SALMON CAPITAL OF THE WORLD
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Since it’s inception the salmon sport industry in British Columbia has grown immensely, and yet no other community on the coast has been able to stand up to the reputation the Campbell River has for it’s consistent runs of Pink Salmon, Coho Salmon, Chinook or Tyee Salmon, Sockeye Salmon, Chum Salmon and Steelhead.
The fishing in the waters of the Discovery Passage and the Georgia Strait is generally good all year round but it is the massive summer runs of the world’s largest Chinook salmon that make these waters so famous.
The same tidal conditions that bring the salmon to these waters also make it dangerous for the novice fisherman so it is our suggestion that you hire a professional guide to take you out on our waters, they know where the fish are and they know exactly what kind of tackle to use to afford you the fishing vacation of a lifetime.
Campbell River is the Salmon Fishing Capital of the World
by Larry E. Stefanyk of Island Fisherman Magazine
Campbell River on Vancouver Island is reputed worldwide as the “Salmon Capital of the World” This is neither an idle boast nor a Chamber of Commerce hyperbole; it’s simply a fact. Just as it’s a fact that other West Coast destinations enjoy periods of plenty while migratory runs pass through their respective areas, and a few have admittedly larger fish on average. Nevertheless, none can match the easily accessible, year-round salmon fishing available at Campbell River, nor come remotely close when it considering the historical significance this vibrant, cosmopolitan city has played in the field of recreational fishing.
As realtors love to expound, only three things count: location, location and location. Such is the case with Campbell River, for it’s located on the upper Strait of Georgia, a major year-round feeding ground for immature Chinook (which can weigh up to 30 pounds).
It’s also dead centre in the Inside Passage between Vancouver Island and the mainland. All five species of salmon migrating southward through the Inside Passage must swim though Johnstone Strait, which splits at Chatham Point — north-east into Nodales Channel and southward into Discovery Passage. The latter have a fairly straight run of about 50 km to the south end of Quadra Island, but those on the eastern route have a maze of islands, channels and passages before them. Some head for Bute Inlet and others to Toba Inlet, but most continue southward until eventually joining the Discovery Passage fish at the lower end of Quadra Island for a final binge of feeding prior to continuing onward. And all of this takes place within easy running distance of Campbell River.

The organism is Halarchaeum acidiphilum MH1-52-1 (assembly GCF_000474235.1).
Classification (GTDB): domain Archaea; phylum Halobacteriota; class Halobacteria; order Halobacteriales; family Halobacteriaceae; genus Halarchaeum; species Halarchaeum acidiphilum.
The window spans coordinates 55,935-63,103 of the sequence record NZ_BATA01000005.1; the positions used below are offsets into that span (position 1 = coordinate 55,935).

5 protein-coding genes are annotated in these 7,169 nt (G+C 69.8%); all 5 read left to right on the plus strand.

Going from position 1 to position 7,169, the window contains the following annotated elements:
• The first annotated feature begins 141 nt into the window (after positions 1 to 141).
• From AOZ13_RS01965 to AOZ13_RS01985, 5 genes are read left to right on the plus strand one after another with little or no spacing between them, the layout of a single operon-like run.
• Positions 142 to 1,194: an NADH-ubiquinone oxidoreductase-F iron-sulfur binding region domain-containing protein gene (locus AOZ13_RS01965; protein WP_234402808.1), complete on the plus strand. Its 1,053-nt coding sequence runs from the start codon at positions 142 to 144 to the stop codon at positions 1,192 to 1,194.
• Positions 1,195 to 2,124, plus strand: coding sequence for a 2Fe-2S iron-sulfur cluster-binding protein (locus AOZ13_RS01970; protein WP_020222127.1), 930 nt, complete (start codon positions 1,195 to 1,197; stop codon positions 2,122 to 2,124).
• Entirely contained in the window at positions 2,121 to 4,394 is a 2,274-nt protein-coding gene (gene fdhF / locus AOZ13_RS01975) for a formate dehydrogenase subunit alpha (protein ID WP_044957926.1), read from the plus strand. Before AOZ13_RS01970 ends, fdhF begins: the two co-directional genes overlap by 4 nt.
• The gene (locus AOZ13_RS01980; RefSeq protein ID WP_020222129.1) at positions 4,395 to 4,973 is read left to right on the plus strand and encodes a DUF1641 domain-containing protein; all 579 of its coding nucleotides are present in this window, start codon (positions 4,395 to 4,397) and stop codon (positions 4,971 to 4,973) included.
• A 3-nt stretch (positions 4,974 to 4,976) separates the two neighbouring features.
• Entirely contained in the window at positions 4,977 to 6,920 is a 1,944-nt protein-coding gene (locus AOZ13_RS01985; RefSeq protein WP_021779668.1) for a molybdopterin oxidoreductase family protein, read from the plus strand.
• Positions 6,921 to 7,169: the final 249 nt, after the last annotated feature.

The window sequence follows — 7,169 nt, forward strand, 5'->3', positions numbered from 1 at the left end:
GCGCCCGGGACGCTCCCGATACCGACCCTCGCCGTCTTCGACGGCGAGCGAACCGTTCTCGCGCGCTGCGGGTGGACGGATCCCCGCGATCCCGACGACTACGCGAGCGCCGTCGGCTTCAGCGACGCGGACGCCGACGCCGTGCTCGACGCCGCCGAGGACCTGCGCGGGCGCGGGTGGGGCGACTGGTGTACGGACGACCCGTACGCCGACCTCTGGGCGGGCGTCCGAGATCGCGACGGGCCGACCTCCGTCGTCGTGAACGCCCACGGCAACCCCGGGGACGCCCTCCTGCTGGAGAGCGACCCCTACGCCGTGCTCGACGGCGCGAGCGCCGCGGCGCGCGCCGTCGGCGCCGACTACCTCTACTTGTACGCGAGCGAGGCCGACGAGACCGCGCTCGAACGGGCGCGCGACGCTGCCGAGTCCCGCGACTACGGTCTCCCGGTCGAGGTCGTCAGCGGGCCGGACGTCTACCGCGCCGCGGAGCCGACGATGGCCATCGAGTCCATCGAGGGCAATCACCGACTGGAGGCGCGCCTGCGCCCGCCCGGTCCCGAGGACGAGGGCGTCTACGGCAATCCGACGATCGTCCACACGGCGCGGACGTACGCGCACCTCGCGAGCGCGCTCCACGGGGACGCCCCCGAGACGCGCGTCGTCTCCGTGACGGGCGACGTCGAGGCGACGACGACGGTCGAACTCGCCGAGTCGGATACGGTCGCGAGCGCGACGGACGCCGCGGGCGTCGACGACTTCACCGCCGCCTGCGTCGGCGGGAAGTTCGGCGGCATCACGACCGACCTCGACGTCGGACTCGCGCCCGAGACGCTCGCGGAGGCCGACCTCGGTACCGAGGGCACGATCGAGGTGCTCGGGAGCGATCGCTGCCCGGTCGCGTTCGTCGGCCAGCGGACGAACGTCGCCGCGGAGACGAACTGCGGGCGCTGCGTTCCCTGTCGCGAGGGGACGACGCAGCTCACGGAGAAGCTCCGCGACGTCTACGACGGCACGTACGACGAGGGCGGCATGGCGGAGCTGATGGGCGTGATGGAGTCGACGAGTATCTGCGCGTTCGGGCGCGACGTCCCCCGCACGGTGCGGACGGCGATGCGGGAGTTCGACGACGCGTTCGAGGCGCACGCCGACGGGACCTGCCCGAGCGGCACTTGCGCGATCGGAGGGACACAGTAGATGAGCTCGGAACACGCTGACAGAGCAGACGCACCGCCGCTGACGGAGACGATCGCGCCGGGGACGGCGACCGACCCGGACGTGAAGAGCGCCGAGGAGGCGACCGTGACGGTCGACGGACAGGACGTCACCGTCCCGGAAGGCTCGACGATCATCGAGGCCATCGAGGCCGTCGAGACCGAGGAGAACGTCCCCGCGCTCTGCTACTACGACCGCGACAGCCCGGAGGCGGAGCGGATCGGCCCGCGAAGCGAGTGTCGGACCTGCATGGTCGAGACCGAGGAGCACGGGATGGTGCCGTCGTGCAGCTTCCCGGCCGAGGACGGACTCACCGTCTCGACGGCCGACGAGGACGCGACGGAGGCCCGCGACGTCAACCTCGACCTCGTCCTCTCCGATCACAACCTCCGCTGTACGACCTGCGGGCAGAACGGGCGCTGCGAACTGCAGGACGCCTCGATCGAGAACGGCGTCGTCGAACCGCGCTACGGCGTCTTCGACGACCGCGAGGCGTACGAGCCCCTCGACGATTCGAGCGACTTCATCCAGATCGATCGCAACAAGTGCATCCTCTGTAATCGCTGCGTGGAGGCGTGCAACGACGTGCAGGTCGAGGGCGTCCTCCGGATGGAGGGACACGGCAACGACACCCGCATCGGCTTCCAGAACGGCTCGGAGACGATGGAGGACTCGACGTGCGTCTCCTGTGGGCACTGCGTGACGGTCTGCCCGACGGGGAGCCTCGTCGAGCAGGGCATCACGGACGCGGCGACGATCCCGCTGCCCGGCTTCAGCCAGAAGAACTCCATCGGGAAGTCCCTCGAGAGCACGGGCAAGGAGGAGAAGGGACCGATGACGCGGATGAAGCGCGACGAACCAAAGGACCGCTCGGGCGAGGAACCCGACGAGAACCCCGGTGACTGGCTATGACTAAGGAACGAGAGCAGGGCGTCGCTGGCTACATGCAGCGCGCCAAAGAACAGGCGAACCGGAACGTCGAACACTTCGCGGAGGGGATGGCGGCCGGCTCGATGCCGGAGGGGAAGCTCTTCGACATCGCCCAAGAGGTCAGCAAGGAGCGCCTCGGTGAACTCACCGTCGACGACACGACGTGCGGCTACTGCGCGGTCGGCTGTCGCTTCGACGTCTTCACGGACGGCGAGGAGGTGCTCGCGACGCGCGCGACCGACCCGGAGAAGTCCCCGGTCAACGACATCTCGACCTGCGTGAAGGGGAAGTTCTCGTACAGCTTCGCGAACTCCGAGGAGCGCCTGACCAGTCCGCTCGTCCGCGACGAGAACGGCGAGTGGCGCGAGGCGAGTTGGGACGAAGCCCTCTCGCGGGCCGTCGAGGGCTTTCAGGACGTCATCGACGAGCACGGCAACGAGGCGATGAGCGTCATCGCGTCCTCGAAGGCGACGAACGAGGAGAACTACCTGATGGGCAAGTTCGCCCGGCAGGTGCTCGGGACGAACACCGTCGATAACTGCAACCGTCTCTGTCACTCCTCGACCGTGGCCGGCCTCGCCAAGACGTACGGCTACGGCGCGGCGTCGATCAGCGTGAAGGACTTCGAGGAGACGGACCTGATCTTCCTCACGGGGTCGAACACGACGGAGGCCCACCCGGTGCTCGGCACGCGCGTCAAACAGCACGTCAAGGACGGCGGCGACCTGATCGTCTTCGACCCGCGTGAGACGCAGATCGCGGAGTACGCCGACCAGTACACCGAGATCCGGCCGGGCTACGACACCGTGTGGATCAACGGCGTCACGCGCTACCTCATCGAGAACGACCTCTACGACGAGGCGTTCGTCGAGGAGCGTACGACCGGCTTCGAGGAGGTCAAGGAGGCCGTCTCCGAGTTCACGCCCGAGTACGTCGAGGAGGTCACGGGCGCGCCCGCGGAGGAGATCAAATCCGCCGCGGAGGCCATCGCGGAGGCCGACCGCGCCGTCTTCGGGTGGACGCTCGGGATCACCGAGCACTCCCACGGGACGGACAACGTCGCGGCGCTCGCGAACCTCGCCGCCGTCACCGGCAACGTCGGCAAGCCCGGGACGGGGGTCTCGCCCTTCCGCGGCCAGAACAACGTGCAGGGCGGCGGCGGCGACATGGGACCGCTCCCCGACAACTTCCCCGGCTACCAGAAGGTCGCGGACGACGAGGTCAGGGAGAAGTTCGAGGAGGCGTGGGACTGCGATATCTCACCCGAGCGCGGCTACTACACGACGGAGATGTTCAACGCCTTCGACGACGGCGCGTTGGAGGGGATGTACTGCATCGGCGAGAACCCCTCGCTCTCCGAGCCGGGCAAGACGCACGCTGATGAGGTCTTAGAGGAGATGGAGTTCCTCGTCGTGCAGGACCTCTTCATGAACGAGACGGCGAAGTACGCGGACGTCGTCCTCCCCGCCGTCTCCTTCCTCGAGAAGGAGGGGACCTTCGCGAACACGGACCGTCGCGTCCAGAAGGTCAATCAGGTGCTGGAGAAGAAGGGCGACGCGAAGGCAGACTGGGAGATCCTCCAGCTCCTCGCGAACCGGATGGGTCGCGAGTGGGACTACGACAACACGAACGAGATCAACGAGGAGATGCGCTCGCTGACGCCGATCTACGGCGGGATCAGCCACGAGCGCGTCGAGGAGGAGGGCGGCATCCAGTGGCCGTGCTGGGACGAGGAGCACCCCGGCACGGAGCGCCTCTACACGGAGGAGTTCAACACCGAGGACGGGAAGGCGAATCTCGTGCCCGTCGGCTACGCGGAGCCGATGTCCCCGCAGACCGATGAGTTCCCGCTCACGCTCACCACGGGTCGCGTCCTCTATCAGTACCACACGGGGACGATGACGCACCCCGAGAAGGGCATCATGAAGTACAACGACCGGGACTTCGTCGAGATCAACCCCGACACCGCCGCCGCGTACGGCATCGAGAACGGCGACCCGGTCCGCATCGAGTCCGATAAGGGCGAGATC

In addition to being on the southward migration route for all five species of Pacific salmon, the Quinsam River Hatchery adds greatly to annual returns of Chinook, coho, pink and chum salmon.
While the term “tyee” — a Chinook weighing a minimum of 30
pounds — is use generically up and down the coast, there is only one Tyee Club of British Columbia in the world, and it has been located at the Campbell River’s mouth since 1924. It’s the world’s most exclusive fishing club, for membership can be earned only by catching a tyee within a specific area, using specific tackle, during a specific time frame. The official tyee season begins on 15 July and ends on 15 September, unless otherwise altered by the club itself or by Department of Fisheries and Oceans.
Campbell River offers accommodations that include rustic BC Forest Service campgrounds near the outskirts, fully serviced RV parks, bed-and-breakfast operations, a range of motels and hotels, and several fishing resorts. Most have fishing packages, or can make arrangements for visitors to fish with the area’s skilled, well-equipped guides. Visiting anglers who bring their own boats will find several launching ramps are available. Many arrange for moorage at a marina for the duration of their stay.
During spring, summer and fall, anglers can be seen casting from various beaches and breakwaters with light tackle and fly rods. Early in the season they are seeking sea-run cutthroat trout, but starting
around July they switch to pink salmon that are returning to their rivers or streams like the Campbell/Quinsam system. Shortly afterwards, coho join the mix, which keeps everyone busy until well into fall. In the meantime, late-season anglers are still battling those tackle-punishing chum salmon until November.
Yes, Campbell River definitely deserves its title of Salmon Capital of the World.